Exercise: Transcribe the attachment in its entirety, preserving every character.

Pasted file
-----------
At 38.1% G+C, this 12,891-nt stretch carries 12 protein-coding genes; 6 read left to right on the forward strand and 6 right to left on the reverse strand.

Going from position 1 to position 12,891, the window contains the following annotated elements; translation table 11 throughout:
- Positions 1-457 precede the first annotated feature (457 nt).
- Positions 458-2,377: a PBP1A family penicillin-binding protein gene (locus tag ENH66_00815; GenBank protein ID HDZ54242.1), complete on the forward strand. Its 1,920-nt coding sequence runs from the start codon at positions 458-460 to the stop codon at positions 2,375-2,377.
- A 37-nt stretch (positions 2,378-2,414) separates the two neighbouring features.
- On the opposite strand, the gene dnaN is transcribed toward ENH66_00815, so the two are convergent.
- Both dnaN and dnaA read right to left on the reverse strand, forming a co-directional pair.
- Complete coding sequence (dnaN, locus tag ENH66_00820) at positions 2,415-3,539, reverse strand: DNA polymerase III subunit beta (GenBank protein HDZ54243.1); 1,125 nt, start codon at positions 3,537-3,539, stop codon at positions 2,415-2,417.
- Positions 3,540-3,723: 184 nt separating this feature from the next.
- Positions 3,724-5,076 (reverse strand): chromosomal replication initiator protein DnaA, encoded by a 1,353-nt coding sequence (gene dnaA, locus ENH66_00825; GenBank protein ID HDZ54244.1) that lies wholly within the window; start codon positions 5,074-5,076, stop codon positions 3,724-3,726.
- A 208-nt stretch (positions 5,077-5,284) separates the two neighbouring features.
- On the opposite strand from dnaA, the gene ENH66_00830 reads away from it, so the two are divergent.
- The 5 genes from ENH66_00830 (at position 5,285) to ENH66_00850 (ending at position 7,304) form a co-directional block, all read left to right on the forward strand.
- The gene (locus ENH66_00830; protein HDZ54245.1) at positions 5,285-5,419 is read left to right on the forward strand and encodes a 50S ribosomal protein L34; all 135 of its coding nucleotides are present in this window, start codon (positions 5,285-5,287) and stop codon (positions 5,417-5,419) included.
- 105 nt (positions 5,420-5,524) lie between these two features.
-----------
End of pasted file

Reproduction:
At 38.1% G+C, this 12,891-nt stretch carries 12 protein-coding genes; 6 read left to right on the forward strand and 6 right to left on the reverse strand.

Going from position 1 to position 12,891, the window contains the following annotated elements; translation table 11 throughout:
- Positions 1-457 precede the first annotated feature (457 nt).
- Positions 458-2,377: a PBP1A family penicillin-binding protein gene (locus tag ENH66_00815; GenBank protein ID HDZ54242.1), complete on the forward strand. Its 1,920-nt coding sequence runs from the start codon at positions 458-460 to the stop codon at positions 2,375-2,377.
- A 37-nt stretch (positions 2,378-2,414) separates the two neighbouring features.
- On the opposite strand, the gene dnaN is transcribed toward ENH66_00815, so the two are convergent.
- Both dnaN and dnaA read right to left on the reverse strand, forming a co-directional pair.
- Complete coding sequence (dnaN, locus tag ENH66_00820) at positions 2,415-3,539, reverse strand: DNA polymerase III subunit beta (GenBank protein HDZ54243.1); 1,125 nt, start codon at positions 3,537-3,539, stop codon at positions 2,415-2,417.
- Positions 3,540-3,723: 184 nt separating this feature from the next.
- Positions 3,724-5,076 (reverse strand): chromosomal replication initiator protein DnaA, encoded by a 1,353-nt coding sequence (gene dnaA, locus ENH66_00825; GenBank protein ID HDZ54244.1) that lies wholly within the window; start codon positions 5,074-5,076, stop codon positions 3,724-3,726.
- A 208-nt stretch (positions 5,077-5,284) separates the two neighbouring features.
- On the opposite strand from dnaA, the gene ENH66_00830 reads away from it, so the two are divergent.
- The 5 genes from ENH66_00830 (at position 5,285) to ENH66_00850 (ending at position 7,304) form a co-directional block, all read left to right on the forward strand.
- The gene (locus ENH66_00830; protein HDZ54245.1) at positions 5,285-5,419 is read left to right on the forward strand and encodes a 50S ribosomal protein L34; all 135 of its coding nucleotides are present in this window, start codon (positions 5,285-5,287) and stop codon (positions 5,417-5,419) included.
- 105 nt (positions 5,420-5,524) lie between these two features.